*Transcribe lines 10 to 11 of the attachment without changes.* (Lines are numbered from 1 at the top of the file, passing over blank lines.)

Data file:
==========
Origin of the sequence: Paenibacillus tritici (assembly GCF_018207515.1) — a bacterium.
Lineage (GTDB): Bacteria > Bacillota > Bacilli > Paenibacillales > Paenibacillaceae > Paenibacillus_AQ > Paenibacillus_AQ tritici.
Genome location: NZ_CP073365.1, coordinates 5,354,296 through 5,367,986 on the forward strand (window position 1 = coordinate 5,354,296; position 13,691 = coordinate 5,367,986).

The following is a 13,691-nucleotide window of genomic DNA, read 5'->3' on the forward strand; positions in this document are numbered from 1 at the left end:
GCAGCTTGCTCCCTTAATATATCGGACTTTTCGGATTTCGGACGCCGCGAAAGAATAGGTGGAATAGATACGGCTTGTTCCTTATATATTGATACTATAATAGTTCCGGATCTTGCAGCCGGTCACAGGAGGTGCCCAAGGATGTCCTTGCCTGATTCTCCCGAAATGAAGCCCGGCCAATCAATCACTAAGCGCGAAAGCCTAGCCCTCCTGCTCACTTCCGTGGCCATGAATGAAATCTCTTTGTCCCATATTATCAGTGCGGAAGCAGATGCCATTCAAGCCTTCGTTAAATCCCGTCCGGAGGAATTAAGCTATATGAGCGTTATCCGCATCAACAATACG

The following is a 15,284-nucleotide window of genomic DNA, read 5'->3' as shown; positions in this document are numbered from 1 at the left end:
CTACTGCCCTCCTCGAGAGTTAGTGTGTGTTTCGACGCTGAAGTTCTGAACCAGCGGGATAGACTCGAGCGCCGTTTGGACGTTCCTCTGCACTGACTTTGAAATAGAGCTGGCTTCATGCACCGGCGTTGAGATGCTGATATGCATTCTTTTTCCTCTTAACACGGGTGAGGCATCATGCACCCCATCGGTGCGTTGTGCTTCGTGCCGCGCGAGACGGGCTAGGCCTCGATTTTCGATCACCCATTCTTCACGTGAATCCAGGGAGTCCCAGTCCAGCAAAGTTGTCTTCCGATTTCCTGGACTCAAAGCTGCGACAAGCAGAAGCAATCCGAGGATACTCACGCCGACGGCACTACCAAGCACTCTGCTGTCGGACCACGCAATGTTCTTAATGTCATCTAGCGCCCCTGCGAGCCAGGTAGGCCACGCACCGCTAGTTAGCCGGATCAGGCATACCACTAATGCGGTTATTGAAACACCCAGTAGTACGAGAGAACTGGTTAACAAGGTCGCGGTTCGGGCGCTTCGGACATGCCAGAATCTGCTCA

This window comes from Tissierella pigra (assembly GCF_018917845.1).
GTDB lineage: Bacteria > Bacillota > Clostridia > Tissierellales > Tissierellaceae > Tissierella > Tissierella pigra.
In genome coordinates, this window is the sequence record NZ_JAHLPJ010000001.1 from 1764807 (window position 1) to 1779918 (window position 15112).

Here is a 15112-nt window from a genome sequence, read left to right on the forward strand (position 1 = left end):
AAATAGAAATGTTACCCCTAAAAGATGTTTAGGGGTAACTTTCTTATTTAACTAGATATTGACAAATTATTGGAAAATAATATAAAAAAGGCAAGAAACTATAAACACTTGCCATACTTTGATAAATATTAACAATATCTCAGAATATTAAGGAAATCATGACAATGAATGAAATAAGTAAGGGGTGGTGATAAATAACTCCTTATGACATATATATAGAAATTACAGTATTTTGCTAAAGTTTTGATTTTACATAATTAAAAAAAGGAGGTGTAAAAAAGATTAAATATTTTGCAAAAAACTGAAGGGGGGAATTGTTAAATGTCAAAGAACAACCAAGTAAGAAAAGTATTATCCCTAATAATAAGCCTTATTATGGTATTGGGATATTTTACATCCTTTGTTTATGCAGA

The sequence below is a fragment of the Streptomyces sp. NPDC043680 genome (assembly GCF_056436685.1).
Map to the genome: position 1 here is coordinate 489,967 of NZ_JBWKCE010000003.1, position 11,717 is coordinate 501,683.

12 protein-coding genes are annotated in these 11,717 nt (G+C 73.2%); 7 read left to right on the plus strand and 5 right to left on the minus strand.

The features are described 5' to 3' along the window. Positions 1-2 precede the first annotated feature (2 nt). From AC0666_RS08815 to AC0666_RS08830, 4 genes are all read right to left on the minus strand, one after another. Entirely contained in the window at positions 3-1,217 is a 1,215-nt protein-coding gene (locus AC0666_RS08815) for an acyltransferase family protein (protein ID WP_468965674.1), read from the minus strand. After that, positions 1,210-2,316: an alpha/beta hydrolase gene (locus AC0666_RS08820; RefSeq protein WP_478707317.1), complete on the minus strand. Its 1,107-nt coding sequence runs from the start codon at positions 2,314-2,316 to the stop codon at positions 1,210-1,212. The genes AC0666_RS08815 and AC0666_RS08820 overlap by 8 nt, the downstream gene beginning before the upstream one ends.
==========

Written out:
In genome coordinates, this window is the sequence record NZ_JAHLPJ010000001.1 from 1764807 (window position 1) to 1779918 (window position 15112).

Here is a 15112-nt window from a genome sequence, read left to right on the forward strand (position 1 = left end):